Situation needs urgent solution
It is not possible to support Ukraine with one hand tied to Russian money – that is clear. Both the case of the NGO Slava Ukraini and the continued flirtation of some Estonian entrepreneurs with Russian capital show that not everyone understands the reality of Ukraine.
Just imagine if we ourselves were under attack in Estonia and discovered that companies indirectly linked to members of the Latvian government, for example, were doing legitimate business in Russia, which was committing both war crimes and crimes against humanity in Estonia.
However, in the scandal that has erupted over business activities on Russian soil, the greatest threat to the Estonian society is getting used to confusing explanations and legally correct but amoral schemes. The business case that has continued in Russia must therefore be seen alongside the other political cases of the summer of 2023.
The data scandal (breach of GDPR), the saga of the financing of the president’s office and the crisis of democracy surrounding the Estonian prime minister, where people’s trust in the state is at stake, all speak of a deepening democracy crisis in Estonia.
It is in the interest of society that these cases are resolved as quickly, substantively and thoroughly as possible, because there are major relevant issues that require urgent attention. For example, the 30+ years old non-existent civil defence, still simmering on a steady fire, and the internal security funding crisis (inclduing the salary issue of police and rescue workers).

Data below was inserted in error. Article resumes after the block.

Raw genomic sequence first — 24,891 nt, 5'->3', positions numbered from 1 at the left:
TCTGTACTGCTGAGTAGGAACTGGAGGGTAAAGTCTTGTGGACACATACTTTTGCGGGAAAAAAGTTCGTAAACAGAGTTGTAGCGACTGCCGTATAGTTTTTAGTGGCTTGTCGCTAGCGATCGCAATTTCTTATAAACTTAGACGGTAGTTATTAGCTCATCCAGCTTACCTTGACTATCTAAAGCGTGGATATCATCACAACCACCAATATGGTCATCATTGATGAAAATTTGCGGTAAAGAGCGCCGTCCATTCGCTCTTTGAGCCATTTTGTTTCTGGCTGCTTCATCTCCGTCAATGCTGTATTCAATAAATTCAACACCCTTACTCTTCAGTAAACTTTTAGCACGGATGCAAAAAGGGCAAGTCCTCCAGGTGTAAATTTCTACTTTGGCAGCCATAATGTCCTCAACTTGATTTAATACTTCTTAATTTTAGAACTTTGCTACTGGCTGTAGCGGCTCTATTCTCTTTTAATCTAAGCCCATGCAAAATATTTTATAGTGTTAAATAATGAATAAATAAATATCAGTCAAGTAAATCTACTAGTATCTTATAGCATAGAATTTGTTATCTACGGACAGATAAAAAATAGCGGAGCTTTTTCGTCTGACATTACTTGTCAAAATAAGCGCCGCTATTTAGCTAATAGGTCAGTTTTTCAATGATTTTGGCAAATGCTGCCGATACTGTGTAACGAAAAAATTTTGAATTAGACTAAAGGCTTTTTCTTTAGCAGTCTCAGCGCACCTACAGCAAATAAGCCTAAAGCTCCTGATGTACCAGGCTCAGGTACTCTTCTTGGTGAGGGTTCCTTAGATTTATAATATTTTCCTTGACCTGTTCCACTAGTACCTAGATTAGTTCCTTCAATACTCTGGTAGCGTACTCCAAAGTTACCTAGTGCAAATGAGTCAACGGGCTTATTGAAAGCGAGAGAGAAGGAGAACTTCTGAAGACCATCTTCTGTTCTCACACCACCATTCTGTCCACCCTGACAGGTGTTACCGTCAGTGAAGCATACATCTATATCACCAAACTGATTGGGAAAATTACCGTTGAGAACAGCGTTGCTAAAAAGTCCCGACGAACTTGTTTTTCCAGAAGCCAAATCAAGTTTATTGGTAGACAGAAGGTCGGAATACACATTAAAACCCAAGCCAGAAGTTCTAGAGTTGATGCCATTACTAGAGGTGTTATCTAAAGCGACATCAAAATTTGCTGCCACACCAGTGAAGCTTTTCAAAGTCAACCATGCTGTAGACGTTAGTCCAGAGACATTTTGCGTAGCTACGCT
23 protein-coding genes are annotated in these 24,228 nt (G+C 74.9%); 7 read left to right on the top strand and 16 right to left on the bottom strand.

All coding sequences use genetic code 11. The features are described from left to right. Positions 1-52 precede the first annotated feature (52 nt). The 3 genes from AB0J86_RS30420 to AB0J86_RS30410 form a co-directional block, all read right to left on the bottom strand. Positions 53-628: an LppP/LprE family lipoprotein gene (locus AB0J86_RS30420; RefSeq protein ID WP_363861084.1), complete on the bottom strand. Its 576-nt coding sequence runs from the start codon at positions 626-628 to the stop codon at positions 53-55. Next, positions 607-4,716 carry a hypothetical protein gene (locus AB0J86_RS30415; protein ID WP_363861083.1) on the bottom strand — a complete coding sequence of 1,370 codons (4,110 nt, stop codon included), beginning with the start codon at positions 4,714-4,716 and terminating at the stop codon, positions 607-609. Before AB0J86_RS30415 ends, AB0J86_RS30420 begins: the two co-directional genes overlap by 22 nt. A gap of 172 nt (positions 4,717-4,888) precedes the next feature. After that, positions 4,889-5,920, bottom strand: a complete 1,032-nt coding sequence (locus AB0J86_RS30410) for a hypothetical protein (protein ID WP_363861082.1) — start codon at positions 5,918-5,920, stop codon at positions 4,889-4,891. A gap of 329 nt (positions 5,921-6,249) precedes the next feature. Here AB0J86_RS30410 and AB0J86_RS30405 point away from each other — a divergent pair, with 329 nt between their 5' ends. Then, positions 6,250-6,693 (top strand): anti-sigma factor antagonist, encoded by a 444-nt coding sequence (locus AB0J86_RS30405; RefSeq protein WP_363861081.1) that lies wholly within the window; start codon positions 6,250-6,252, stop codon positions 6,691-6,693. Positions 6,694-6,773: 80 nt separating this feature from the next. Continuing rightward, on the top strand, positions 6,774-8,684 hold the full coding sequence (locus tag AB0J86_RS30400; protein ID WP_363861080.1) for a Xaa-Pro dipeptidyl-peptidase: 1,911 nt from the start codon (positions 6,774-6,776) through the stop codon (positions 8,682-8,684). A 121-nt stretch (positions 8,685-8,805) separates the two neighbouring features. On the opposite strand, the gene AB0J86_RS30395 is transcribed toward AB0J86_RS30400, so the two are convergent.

At the same time, we are confronted with the greatest security threat of our time that demands our full attention. The political turmoil of the day, combined with the above, is water under the bridge for a Russia that does not hesitate to exploit weaknesses.
Getting used to the disappearance of the democratic value space is comparable to boiling the well-known frog. Or the way in which people become accustomed to a receding nature and to clear-cutting in such a way that one day when they wake up they will no longer notice the absence of nature. This is what happened with the emergence of hybridity in Hungary, where change did not happen overnight.
Probably the only good thing about this whole story is that we have seen the results of the first-class work of journalists. That is what we need to counteract the undemocratic phenomena – a very high-quality free journalism. However, in view of the role of the press as an ambassador of the public, we should give serious thought to the fact that Estonia fell from fifth to 17th place in the press freedom index this year.
Reporters Without Borders, which compiled the report, noted that “laws protecting personal data have recently become an excuse for the Estonian authorities to increasingly restrict media access to public information”. With all this in mind, we should seriously ask – where are we heading? And do we really want to return to it?
× The opinion piece was published on 29.08.2023 on the Delfi web portal and served as a question of the day on 30.08.2023 in the paper edition of Eesti Päevaleht. Photo: Russian capital (Dmitry Sidorov/Pexels, 2021).